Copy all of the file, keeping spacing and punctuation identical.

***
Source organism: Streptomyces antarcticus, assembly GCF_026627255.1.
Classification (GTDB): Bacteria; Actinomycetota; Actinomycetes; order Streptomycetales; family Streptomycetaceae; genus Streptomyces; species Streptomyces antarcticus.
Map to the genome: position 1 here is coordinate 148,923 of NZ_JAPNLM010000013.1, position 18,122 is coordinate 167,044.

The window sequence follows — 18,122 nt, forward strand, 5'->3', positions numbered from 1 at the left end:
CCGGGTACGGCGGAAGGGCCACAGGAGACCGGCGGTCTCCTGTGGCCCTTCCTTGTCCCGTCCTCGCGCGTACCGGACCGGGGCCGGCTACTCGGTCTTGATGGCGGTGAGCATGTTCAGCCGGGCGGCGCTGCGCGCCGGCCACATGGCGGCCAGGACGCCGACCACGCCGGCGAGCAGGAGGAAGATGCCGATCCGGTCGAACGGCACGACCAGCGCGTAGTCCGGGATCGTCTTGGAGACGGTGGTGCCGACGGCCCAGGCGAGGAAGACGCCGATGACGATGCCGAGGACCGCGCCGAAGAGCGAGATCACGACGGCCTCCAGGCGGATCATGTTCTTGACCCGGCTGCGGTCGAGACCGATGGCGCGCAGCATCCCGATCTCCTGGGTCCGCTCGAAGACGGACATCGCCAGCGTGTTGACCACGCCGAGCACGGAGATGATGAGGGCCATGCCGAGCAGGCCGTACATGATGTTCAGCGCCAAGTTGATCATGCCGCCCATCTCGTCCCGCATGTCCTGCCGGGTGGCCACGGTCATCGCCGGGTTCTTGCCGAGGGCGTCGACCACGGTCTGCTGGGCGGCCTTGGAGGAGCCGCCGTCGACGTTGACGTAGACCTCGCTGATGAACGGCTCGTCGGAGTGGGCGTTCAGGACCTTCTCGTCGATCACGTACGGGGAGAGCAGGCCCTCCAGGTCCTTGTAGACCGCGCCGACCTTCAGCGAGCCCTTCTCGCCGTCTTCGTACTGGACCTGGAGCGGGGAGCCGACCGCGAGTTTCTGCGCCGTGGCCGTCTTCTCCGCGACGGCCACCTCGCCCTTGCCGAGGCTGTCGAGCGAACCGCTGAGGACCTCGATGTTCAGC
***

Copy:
Source organism: Streptomyces antarcticus, assembly GCF_026627255.1.
Classification (GTDB): Bacteria; Actinomycetota; Actinomycetes; order Streptomycetales; family Streptomycetaceae; genus Streptomyces; species Streptomyces antarcticus.
Map to the genome: position 1 here is coordinate 148,923 of NZ_JAPNLM010000013.1, position 18,122 is coordinate 167,044.

The window sequence follows — 18,122 nt, forward strand, 5'->3', positions numbered from 1 at the left end:
CCGGGTACGGCGGAAGGGCCACAGGAGACCGGCGGTCTCCTGTGGCCCTTCCTTGTCCCGTCCTCGCGCGTACCGGACCGGGGCCGGCTACTCGGTCTTGATGGCGGTGAGCATGTTCAGCCGGGCGGCGCTGCGCGCCGGCCACATGGCGGCCAGGACGCCGACCACGCCGGCGAGCAGGAGGAAGATGCCGATCCGGTCGAACGGCACGACCAGCGCGTAGTCCGGGATCGTCTTGGAGACGGTGGTGCCGACGGCCCAGGCGAGGAAGACGCCGATGACGATGCCGAGGACCGCGCCGAAGAGCGAGATCACGACGGCCTCCAGGCGGATCATGTTCTTGACCCGGCTGCGGTCGAGACCGATGGCGCGCAGCATCCCGATCTCCTGGGTCCGCTCGAAGACGGACATCGCCAGCGTGTTGACCACGCCGAGCACGGAGATGATGAGGGCCATGCCGAGCAGGCCGTACATGATGTTCAGCGCCAAGTTGATCATGCCGCCCATCTCGTCCCGCATGTCCTGCCGGGTGGCCACGGTCATCGCCGGGTTCTTGCCGAGGGCGTCGACCACGGTCTGCTGGGCGGCCTTGGAGGAGCCGCCGTCGACGTTGACGTAGACCTCGCTGATGAACGGCTCGTCGGAGTGGGCGTTCAGGACCTTCTCGTCGATCACGTACGGGGAGAGCAGGCCCTCCAGGTCCTTGTAGACCGCGCCGACCTTCAGCGAGCCCTTCTCGCCGTCTTCGTACTGGACCTGGAGCGGGGAGCCGACCGCGAGTTTCTGCGCCGTGGCCGTCTTCTCCGCGACGGCCACCTCGCCCTTGCCGAGGCTGTCGAGCGAACCGCTGAGGACCTCGATGTTCAGC